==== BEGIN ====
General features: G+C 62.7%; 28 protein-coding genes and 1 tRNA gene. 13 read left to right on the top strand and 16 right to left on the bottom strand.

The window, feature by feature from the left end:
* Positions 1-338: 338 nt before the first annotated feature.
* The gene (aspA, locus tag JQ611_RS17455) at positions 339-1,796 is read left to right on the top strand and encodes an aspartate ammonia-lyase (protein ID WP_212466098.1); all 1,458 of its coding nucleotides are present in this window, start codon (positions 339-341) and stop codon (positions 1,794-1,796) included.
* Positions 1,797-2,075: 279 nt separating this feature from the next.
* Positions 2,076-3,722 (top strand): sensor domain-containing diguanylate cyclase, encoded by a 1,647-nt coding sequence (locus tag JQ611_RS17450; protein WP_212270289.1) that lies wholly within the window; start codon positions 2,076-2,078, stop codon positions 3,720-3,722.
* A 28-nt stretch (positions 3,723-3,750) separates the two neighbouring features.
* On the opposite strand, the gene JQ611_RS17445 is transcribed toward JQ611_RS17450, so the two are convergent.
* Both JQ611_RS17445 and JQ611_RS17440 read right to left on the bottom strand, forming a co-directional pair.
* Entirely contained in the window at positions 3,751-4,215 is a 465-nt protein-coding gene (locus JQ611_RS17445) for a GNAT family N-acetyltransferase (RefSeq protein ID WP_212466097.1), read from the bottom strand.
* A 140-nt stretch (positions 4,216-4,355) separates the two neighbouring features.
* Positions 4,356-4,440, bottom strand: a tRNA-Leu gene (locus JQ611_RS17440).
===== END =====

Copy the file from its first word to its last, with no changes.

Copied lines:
General features: G+C 62.7%; 28 protein-coding genes and 1 tRNA gene. 13 read left to right on the top strand and 16 right to left on the bottom strand.

The window, feature by feature from the left end:
* Positions 1-338: 338 nt before the first annotated feature.
* The gene (aspA, locus tag JQ611_RS17455) at positions 339-1,796 is read left to right on the top strand and encodes an aspartate ammonia-lyase (protein ID WP_212466098.1); all 1,458 of its coding nucleotides are present in this window, start codon (positions 339-341) and stop codon (positions 1,794-1,796) included.
* Positions 1,797-2,075: 279 nt separating this feature from the next.
* Positions 2,076-3,722 (top strand): sensor domain-containing diguanylate cyclase, encoded by a 1,647-nt coding sequence (locus tag JQ611_RS17450; protein WP_212270289.1) that lies wholly within the window; start codon positions 2,076-2,078, stop codon positions 3,720-3,722.
* A 28-nt stretch (positions 3,723-3,750) separates the two neighbouring features.
* On the opposite strand, the gene JQ611_RS17445 is transcribed toward JQ611_RS17450, so the two are convergent.
* Both JQ611_RS17445 and JQ611_RS17440 read right to left on the bottom strand, forming a co-directional pair.
* Entirely contained in the window at positions 3,751-4,215 is a 465-nt protein-coding gene (locus JQ611_RS17445) for a GNAT family N-acetyltransferase (RefSeq protein ID WP_212466097.1), read from the bottom strand.
* A 140-nt stretch (positions 4,216-4,355) separates the two neighbouring features.
* Positions 4,356-4,440, bottom strand: a tRNA-Leu gene (locus JQ611_RS17440).